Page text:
Polysomal RNA was isolated from wild-type keratinocytes and α6 integrin knockdown cells as previously described (26). Total polysomal RNA was quantitated for each cell type, and 1 μg of RNA was used for cDNA synthesis. Real time PCR for the ITGA3 or ITGB4 genes was performed. The ribosomal protein S26 was used for normalization.
Total RNA was extracted from keratinocytes using the Gene EluteTM Mammalian total RNA Miniprep kit (Sigma-Aldrich) or RNeasy® Plus Mini kit (Qiagen). cDNA synthesis was performed using 1 μg of total RNA and the qScript cDNA synthesis kit (Quanta Biosciences, Inc., Gaithersburg, MD). Quantitative analysis of α2 integrin, α3 integrin, α6 integrin, or β4 integrin mRNA expression was performed using an Applied Biosystems 7000 sequence detection system with SYBR green master mix kit (Invitrogen). GAPDH or S26 mRNA levels served as normalization controls. The ΔΔCt method was used to evaluate transcript levels in the various samples.
Cell extracts from 1 × 106 cells were prepared by solubilization in 1% SDS, 8 m urea, 10% glycerol, 5% β-mercaptoethanol, 25 mm Tris-HCl, pH 6.5. The proteins were separated by SDS-PAGE, transferred to nitrocellulose, and processed for immunoblotting as previously described (23).
The cells were trypsinized, resuspended in a 1:1 mix of phosphate-buffered saline containing normal goat serum, and incubated with mouse monoclonal antibodies against α2, α3, α6, or β4 integrins at room temperature for 45 min. The cells were washed with phosphate-buffered saline and incubated with FITC-conjugated or Cy5-conjugated goat anti-mouse IgG for 45 min at room temperature in the dark. Integrin cell surface expression was analyzed using a Beckman Coulter CyAn flow cytometer (Beckman Coulter Inc., Brea, CA). As a negative control, primary antibody was omitted.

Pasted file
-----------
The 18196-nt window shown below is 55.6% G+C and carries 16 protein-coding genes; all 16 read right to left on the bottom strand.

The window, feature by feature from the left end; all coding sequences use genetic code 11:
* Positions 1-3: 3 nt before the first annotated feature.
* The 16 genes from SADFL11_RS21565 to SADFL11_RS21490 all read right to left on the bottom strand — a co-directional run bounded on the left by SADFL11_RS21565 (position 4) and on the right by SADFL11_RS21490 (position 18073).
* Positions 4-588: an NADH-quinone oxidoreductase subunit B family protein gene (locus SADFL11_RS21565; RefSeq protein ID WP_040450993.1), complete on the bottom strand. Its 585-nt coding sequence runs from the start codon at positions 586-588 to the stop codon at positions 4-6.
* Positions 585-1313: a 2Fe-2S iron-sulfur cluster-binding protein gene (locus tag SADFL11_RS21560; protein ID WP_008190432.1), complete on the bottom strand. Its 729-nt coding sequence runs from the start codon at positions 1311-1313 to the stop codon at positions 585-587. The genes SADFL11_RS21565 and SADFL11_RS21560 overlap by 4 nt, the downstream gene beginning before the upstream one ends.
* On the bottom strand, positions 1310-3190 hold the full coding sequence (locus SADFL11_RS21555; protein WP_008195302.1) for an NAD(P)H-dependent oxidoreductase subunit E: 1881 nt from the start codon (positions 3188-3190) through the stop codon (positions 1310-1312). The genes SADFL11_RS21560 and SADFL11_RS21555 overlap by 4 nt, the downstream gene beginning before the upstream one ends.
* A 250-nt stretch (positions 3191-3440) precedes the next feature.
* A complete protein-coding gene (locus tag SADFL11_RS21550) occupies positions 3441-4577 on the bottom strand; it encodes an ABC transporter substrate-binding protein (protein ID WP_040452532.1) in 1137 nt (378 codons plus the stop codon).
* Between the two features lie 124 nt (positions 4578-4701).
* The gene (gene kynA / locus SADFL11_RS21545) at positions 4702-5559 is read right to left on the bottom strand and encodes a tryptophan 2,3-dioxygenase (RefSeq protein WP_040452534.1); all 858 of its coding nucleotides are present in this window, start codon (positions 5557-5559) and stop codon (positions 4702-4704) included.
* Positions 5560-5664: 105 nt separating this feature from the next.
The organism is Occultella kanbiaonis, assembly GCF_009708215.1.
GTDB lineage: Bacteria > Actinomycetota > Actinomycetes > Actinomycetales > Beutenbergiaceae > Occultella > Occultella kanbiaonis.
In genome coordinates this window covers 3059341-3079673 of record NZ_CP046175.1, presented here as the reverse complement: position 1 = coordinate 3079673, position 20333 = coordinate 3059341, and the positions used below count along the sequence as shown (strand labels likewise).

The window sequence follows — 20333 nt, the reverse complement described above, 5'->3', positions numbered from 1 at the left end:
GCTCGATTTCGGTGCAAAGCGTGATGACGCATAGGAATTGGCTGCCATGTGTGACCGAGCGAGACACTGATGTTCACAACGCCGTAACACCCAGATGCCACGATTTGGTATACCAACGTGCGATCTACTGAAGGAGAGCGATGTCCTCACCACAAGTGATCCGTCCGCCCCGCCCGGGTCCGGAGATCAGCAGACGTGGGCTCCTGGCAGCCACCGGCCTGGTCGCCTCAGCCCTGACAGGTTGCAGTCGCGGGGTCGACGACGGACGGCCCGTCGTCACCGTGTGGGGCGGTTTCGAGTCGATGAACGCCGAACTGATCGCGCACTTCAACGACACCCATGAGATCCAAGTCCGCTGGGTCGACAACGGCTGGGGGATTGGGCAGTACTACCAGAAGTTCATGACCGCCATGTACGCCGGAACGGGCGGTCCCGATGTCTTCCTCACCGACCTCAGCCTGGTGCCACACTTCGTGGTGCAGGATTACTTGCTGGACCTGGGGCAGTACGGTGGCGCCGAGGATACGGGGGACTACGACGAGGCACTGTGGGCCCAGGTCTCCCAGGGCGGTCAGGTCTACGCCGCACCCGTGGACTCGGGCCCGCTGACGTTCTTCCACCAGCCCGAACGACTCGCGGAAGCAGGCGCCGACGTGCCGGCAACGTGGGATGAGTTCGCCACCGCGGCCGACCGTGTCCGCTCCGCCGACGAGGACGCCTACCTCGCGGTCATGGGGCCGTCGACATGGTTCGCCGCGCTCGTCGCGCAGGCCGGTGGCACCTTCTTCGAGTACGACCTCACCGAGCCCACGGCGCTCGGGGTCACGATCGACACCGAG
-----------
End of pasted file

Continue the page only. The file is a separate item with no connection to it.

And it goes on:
The cells were plated onto glass coverslips and processed for microscopical analyses as detailed previously (27). All of the immunofluorescence preparations were viewed with a Zeiss laser scanning 510 confocal microscope (Zeiss Inc., Thornwood, NY), equipped with a Plan-Apochromat 63× 1.4 oil immersion objective lens. The samples were analyzed with Zen software. Images were exported as TIFF files, and figures were generated using Adobe Photoshop software.